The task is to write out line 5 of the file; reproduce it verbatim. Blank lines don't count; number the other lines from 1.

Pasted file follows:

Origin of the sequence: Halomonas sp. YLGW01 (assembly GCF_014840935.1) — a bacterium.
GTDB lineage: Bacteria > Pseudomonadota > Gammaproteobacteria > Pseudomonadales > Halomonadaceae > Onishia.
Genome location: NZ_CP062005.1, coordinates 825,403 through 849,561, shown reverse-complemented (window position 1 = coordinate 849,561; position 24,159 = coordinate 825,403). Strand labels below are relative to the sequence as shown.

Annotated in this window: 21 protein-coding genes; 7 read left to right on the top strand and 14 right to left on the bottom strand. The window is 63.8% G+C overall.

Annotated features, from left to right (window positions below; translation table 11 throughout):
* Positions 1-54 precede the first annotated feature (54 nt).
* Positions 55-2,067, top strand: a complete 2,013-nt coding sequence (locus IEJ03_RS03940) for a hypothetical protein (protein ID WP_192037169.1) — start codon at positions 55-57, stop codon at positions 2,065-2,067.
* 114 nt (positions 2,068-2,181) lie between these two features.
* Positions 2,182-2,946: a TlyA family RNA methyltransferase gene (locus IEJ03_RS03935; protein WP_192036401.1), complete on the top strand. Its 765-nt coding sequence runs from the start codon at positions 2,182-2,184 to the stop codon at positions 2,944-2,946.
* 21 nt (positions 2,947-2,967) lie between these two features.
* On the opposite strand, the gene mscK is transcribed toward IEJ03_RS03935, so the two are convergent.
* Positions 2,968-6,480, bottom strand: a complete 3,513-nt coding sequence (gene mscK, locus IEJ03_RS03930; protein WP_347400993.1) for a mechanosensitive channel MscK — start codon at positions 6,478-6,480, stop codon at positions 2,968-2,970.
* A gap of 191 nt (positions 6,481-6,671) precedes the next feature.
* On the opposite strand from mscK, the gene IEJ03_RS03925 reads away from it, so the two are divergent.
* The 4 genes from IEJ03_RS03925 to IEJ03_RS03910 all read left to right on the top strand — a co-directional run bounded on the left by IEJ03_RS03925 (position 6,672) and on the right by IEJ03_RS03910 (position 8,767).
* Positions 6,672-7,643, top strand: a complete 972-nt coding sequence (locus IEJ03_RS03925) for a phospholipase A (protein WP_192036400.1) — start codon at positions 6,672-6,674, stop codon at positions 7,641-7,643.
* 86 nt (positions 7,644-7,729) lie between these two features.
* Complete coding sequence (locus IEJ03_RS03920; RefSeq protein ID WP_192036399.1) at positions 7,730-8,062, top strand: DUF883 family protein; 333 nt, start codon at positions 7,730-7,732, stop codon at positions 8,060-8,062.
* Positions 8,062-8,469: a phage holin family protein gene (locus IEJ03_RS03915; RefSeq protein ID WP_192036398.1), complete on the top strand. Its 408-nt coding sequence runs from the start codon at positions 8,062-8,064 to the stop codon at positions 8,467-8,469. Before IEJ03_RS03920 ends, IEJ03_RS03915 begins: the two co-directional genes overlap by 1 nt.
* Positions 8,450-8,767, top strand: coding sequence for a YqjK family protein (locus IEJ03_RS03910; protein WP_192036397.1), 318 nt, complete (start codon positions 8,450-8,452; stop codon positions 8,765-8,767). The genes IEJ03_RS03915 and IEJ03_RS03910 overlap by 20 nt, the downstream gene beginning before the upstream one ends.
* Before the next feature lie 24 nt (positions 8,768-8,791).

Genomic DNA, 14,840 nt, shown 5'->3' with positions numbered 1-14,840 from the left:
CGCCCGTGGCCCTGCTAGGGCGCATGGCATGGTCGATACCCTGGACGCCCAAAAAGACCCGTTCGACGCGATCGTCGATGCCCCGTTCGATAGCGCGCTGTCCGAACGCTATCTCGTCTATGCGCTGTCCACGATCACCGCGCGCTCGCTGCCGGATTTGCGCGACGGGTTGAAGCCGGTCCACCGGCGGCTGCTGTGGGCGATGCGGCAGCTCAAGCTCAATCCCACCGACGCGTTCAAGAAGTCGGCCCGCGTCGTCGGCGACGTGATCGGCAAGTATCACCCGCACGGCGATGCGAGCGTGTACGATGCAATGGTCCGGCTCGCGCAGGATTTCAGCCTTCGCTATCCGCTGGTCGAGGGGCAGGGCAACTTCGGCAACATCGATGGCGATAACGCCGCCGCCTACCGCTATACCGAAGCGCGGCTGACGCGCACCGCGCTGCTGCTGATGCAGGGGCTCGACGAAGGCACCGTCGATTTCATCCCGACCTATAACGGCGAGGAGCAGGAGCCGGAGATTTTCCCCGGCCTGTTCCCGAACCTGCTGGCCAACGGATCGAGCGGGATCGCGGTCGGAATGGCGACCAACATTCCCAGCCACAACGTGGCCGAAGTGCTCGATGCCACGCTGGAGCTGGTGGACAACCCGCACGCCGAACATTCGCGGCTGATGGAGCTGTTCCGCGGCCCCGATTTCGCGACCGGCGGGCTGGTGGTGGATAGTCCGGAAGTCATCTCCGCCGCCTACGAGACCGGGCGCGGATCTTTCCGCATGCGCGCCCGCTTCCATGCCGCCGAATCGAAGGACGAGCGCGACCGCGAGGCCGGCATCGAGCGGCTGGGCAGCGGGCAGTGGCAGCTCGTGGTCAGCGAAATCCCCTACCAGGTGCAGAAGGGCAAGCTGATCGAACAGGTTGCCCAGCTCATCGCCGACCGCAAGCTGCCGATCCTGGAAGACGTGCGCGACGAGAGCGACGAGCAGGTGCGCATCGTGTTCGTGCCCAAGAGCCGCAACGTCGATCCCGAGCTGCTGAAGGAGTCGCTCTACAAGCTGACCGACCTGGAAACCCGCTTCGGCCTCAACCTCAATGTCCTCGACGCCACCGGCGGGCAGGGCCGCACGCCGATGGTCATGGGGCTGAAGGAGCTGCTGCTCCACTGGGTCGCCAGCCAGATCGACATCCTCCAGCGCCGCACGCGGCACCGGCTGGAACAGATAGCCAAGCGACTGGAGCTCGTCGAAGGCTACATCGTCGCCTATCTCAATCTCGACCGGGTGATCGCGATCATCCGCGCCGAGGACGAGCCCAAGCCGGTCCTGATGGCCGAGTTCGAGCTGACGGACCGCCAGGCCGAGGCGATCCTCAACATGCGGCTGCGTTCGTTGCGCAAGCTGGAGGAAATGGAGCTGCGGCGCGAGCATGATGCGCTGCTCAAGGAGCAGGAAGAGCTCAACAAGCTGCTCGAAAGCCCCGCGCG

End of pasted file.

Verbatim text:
Annotated features, from left to right (window positions below; translation table 11 throughout):